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Posted at 04:00 AM ET, 10/01/2012

More ways ‘value-added’ teacher evaluations harm students

Veteran California educator Larry Ferlazzo read a piece I posted here by New York Principal Carol Burris about how using student standardized test scores to evaluate teachers is hurting students and he asked his own principal for a reaction.

Ted Appel, the principal of Luther Burbank High School in Sacramento shared how own ideas about how so-called “value-added” teacher evaluations harm students and Ferlazzo posted them on his blog. Ferlazzo also writes a teacher advice column for Education Week Teacher and has authored four books on education, his latest being The ESL/ELL Teacher’s Survival Guide.

Here’s what Appel said:

Using test scores to evaluate teachers can also have a significant impact on the inclusion of Special Education students. Fully including students with learning and other disabilities is not only a civil right, but pedagogically supported by research. While many special education students may struggle academically in “regular” education classes, and score poorly on standardized tests, there are significant social and emotional benefits to inclusion. Evaluating teachers based on test scores may create resistance to full inclusion for non-pedagogic reasons.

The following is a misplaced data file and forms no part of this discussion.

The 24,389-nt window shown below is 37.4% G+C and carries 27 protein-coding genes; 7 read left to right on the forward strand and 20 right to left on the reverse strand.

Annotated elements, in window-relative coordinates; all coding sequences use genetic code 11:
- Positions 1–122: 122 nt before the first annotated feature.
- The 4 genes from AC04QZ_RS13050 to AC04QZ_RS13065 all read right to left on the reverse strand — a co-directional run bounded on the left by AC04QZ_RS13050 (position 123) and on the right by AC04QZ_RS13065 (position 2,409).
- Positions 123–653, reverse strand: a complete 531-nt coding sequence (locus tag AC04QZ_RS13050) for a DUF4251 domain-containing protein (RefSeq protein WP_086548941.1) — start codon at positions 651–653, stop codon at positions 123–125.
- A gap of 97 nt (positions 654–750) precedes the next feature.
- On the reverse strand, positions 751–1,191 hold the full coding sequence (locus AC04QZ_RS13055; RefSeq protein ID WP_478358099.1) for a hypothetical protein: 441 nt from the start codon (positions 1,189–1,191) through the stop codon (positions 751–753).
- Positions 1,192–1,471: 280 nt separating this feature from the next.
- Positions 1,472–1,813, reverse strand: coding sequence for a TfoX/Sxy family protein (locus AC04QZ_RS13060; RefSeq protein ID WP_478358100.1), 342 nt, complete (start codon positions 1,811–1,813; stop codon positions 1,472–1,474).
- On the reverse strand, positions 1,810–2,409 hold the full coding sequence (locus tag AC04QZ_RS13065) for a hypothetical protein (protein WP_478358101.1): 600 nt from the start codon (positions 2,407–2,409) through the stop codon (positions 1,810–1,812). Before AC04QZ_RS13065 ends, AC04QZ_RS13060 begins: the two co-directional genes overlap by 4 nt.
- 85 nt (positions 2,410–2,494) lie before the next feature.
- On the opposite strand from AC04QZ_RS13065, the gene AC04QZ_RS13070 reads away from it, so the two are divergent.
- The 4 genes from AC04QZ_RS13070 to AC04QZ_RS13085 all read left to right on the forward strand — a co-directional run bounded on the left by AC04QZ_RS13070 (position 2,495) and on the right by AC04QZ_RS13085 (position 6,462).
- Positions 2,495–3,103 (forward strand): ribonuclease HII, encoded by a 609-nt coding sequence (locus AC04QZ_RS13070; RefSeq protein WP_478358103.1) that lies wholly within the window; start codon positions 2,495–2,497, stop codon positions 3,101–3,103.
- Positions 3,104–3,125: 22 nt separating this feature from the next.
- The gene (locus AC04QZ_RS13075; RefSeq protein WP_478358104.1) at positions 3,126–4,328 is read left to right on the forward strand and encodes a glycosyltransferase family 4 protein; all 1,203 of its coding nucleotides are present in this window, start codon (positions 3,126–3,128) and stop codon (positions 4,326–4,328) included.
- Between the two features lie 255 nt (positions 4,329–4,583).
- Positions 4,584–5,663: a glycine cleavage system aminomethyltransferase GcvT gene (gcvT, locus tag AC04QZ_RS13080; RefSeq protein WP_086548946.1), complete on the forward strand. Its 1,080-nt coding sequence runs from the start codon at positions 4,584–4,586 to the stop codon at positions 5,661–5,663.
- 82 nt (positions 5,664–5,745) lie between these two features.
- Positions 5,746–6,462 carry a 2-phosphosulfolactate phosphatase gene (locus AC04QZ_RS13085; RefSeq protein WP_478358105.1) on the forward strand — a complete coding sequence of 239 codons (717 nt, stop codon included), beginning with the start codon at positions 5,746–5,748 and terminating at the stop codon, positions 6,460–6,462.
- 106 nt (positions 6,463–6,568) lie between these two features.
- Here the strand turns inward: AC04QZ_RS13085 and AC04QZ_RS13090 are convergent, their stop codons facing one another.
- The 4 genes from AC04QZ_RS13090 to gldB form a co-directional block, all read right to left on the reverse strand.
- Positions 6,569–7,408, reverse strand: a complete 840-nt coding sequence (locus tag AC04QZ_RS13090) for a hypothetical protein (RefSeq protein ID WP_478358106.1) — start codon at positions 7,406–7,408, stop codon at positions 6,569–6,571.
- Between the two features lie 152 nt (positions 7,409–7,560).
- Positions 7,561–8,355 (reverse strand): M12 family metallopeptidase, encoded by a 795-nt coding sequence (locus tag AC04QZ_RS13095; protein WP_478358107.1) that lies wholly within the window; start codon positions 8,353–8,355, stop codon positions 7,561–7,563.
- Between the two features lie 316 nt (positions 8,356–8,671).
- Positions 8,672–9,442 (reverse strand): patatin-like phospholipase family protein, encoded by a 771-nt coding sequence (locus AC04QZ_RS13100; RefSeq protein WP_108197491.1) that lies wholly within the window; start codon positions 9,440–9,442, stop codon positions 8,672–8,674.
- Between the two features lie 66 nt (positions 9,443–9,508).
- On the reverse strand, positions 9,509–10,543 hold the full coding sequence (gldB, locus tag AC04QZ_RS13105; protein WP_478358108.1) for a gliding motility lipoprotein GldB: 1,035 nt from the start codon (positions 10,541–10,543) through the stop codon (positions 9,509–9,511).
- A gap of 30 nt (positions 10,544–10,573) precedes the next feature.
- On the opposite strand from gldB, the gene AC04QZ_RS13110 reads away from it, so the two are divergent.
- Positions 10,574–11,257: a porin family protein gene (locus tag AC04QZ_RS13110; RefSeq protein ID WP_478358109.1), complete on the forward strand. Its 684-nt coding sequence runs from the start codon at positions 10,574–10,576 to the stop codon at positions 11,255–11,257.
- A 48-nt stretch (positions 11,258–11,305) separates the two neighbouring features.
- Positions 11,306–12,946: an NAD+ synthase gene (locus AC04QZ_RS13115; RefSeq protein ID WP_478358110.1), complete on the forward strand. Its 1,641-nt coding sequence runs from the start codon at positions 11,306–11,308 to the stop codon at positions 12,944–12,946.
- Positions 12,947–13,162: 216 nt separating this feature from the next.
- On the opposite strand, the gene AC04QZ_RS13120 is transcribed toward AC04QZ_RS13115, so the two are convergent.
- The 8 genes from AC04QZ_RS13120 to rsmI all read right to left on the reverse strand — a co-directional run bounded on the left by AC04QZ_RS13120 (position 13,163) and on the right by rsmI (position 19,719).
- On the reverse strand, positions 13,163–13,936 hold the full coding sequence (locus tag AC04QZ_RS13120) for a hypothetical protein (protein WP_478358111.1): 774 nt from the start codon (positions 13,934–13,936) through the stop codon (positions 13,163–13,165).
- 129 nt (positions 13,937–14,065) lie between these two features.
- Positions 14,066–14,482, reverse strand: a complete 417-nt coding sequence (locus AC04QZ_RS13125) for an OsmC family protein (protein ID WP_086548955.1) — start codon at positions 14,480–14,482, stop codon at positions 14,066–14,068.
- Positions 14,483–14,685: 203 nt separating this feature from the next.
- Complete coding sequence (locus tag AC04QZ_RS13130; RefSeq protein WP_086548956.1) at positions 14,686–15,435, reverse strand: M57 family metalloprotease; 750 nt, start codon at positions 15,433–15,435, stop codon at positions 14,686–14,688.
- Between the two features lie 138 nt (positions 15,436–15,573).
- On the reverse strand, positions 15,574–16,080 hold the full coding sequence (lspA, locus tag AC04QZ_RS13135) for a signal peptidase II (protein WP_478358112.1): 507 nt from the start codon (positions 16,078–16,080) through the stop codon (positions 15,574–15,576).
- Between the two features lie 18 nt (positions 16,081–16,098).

And in a strange twist on the argument, some teachers may want special education students in their classes who take the CMA (California Modified Assessment). Students taking these tests may provide a boost to test scores and result in a better evaluation. [These teachers may or may not be the best placement for those students.] Either way, what is clear is that using test data for teacher evaluations distorts decision-making away from the best interest of the student.
Using test data to evaluate teachers has another significant impact on middle and high school course selection for students. Schools already rig the system by placing students in less challenging courses in the belief that they will score better in lower-level courses. This is particularly true in math and science, which is greatly detrimental to student preparation for college admission and success.

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